There is no doubt about that being true, however, the bank or CC company also has a bigger liability issue when it acts on both sides of a transaction, and given the fact in the article about the CC companies taking 80% of the processing fee, I don't see how it is in their interest to take the additional risk on the other 20%. Let the small fry take care of this. Much like how mainstream processors will not do business with 'adult' sites due to charge-backs, so there is a whole industry of processors from just below mainstream standards to too dodgy for even organized crime to use.
>As someone who sometimes pays using plastic cards, I would trust a bank supplied app for phone based payments more than I would trust some tech startup I've never heard of.
If you haven't heard of Square, I assume you are not in North America, because here it is the darling of small business or independent 'techy' types as there is less hassle than the PayPal card reader and no monthly fees like the bank/third party system. It is a company doing $20 billion in processing a year, hardly a fly by night company.
And people wonder why financial markets collapse when companies who can't turn a profit are valued at 24 billion.
If a company is making a profit and priced at say a P/E of 10 (very conservative) in a mature field and then due to a market or technological shock can no longer earn a profit and it incurs losses such that liquidation of assets does not yield much on the dollar, then that is no better a risk for an investor to have taken.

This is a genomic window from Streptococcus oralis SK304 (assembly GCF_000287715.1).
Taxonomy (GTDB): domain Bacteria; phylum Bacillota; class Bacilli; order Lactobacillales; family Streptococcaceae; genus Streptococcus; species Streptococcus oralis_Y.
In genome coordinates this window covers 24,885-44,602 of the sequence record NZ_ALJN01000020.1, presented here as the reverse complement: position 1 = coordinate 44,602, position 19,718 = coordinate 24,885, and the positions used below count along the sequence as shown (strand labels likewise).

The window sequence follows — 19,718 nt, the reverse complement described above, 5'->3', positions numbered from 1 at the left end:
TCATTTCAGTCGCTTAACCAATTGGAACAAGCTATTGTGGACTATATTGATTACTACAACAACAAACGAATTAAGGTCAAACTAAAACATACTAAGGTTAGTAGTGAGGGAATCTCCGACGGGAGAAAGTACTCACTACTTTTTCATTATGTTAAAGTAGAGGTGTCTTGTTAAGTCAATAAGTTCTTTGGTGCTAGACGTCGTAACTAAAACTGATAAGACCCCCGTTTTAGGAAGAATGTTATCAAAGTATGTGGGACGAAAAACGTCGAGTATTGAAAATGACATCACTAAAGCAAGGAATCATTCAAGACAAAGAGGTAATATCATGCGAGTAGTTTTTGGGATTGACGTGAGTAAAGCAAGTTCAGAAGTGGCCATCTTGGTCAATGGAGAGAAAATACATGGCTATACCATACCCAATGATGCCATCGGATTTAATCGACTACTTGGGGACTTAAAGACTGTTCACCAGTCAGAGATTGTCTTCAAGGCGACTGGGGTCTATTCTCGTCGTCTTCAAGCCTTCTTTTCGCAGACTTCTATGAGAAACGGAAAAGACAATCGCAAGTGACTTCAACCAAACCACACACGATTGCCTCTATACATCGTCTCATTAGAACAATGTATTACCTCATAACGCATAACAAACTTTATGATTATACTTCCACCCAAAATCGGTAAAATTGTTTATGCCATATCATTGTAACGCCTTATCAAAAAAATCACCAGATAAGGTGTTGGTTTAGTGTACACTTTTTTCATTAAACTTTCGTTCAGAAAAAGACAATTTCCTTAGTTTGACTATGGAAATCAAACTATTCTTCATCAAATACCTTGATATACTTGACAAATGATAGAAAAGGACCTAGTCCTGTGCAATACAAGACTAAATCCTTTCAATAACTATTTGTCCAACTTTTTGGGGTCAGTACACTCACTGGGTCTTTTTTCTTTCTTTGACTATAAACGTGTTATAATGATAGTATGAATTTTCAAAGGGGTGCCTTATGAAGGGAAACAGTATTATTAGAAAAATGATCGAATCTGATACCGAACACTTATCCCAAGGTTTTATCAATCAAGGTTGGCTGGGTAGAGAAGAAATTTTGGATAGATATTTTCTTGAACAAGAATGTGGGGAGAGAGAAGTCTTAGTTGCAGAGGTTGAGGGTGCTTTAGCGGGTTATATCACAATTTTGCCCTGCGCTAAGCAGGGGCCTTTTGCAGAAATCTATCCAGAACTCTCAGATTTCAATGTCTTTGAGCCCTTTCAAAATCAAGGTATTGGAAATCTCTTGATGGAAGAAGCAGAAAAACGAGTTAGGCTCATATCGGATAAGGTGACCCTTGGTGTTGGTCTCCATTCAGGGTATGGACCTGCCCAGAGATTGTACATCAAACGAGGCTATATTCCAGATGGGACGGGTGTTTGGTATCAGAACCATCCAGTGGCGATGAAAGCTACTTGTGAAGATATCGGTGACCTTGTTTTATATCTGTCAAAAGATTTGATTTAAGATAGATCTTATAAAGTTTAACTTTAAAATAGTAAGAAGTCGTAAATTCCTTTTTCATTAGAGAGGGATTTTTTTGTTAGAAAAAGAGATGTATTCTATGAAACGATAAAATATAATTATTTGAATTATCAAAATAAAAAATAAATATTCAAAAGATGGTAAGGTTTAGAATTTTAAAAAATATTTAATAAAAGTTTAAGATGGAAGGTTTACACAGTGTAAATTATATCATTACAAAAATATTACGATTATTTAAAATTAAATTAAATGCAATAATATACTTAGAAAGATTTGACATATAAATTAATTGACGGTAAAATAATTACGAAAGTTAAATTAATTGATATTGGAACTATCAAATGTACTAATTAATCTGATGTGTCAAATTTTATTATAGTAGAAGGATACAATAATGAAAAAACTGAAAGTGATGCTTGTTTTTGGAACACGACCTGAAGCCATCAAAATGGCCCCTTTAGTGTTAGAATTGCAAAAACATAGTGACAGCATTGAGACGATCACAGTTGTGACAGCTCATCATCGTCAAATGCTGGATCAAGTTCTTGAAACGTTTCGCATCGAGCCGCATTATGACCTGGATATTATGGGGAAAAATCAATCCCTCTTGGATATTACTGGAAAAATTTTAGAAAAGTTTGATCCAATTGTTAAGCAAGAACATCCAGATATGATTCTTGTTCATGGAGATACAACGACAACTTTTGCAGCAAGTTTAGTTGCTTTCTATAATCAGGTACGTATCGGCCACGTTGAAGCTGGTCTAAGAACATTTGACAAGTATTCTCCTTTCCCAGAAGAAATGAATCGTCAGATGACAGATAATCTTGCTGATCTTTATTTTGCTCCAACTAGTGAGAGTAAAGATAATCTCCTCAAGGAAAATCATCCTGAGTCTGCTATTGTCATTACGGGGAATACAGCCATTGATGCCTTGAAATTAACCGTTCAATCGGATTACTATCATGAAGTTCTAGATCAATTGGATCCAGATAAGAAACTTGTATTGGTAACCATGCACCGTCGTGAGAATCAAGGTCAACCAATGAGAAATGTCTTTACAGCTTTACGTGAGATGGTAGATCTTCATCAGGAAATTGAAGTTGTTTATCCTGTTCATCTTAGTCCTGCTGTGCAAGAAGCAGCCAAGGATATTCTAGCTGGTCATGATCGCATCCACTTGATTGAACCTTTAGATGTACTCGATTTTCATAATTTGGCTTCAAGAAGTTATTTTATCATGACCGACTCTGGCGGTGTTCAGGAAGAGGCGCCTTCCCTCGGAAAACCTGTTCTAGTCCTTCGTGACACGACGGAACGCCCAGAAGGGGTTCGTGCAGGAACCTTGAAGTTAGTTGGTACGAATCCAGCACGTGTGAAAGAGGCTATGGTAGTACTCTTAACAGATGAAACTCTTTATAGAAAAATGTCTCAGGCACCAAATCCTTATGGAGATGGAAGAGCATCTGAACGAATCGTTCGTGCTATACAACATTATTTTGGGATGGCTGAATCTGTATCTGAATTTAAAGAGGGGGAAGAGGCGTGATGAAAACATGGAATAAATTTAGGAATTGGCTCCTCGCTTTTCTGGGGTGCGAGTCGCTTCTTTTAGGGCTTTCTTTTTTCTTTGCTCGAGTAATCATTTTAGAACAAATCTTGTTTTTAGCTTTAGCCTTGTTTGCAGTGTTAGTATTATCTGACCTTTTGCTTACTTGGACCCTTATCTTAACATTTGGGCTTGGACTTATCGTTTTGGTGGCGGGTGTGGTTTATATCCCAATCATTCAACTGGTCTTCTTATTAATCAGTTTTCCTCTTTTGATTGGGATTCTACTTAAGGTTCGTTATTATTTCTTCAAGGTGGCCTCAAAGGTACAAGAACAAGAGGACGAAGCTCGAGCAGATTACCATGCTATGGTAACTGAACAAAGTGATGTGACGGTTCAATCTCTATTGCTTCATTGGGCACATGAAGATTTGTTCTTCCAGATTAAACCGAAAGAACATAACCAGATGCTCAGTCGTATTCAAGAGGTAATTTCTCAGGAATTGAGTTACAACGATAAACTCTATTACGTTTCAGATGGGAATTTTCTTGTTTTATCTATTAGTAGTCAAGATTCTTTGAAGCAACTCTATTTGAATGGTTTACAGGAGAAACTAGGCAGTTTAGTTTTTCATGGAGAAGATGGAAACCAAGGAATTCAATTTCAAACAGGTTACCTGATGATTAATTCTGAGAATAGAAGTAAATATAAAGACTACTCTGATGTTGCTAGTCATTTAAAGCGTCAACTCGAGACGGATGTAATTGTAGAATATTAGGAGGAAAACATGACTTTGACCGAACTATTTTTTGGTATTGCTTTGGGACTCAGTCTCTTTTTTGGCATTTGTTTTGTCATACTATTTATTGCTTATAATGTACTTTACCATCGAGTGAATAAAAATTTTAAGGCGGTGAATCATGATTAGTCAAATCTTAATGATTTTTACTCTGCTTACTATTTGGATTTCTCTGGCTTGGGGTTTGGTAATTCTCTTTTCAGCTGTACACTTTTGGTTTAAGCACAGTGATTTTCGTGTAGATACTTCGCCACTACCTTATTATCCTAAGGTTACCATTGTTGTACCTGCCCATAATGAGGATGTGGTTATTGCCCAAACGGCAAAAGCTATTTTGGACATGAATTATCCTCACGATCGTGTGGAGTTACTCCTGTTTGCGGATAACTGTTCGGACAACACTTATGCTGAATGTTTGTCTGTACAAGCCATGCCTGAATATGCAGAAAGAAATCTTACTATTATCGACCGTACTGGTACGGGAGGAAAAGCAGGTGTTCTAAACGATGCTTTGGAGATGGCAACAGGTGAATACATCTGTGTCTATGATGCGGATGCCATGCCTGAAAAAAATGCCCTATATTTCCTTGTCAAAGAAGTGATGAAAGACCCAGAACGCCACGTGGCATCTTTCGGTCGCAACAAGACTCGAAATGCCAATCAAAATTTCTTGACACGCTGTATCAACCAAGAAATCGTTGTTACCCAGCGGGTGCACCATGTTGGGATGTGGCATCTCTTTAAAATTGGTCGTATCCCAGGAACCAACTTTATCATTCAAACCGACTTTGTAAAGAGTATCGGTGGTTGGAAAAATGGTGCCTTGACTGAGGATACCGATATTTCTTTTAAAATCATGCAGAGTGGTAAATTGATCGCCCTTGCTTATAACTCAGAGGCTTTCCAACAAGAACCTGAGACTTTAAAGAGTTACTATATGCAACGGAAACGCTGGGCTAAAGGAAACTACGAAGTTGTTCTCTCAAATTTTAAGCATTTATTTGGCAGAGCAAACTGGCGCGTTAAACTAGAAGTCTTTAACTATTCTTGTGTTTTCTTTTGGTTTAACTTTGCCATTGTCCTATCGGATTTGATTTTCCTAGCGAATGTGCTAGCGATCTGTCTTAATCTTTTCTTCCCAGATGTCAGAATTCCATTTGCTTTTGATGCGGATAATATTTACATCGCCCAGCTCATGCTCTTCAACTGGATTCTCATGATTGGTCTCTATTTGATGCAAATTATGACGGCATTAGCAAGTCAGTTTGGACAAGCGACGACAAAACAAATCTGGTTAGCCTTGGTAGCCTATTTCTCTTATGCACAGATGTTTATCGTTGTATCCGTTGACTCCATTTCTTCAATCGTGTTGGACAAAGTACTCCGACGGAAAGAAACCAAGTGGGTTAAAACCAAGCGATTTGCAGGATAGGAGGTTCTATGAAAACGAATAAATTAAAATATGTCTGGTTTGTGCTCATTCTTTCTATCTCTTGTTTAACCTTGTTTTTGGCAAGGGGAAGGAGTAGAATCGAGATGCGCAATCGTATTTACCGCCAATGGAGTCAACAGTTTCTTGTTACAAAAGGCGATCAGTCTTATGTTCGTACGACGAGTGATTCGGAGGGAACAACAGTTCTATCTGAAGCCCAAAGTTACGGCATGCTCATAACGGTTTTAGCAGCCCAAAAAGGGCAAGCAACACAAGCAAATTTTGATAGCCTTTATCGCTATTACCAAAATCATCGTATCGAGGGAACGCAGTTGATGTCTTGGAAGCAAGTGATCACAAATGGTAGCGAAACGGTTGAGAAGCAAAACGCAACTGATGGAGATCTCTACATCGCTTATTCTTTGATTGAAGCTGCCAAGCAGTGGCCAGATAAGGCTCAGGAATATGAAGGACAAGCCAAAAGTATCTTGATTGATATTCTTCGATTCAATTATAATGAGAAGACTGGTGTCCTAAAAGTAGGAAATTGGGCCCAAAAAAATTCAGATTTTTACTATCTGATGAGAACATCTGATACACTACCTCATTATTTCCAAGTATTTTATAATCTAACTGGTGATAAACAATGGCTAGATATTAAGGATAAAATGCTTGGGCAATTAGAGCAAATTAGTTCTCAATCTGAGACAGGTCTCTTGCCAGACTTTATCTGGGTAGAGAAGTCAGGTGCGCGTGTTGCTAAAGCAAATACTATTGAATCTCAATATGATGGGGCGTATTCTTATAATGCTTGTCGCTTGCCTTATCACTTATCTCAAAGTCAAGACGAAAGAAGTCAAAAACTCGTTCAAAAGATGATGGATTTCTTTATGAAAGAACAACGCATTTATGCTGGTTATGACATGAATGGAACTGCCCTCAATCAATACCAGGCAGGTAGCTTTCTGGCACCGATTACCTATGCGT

For the company to be valued at that rate is absurd from the perspective of requiring $750 million USD profit to be in the same valuation range as Google.
As for financial markets, individuals taking risks is what keeps markets healthy, and a decent profit today and the past means nothing in the future, and all a company is worth is the present value of its future profits. Select your own rate of discount and risk multiplier because there is no way to actually predict the future, though many will tell you otherwise.
Much of the collapse was attributable to poor lending practices, both by financial institutions and governments. The government kept rates low to encourage growth when the economy was already doing all right. A consequence of this was that financial companies were lending money to people who could not afford to pay their mortgage when interest was calculated in, they could barely make the no-interest or below market interest rates that the loan calculation was based on. This massively inflated housing prices (and many other things as well) leading people to believe that their assets were larger than actual. People then borrowed against their inflated house values not understanding much like a company, a house is a risk with potential liabilities possibly exceeding the realizable value. And besides, everyone else was doing it.
Actually the price is that. The value is up to you to decide as an investor and the future will tell the rest of us what it is worth. If you think that it is high, once shorting is allowed, you can place your bet there. In fact, you should hope it rises even more till you do decide to short.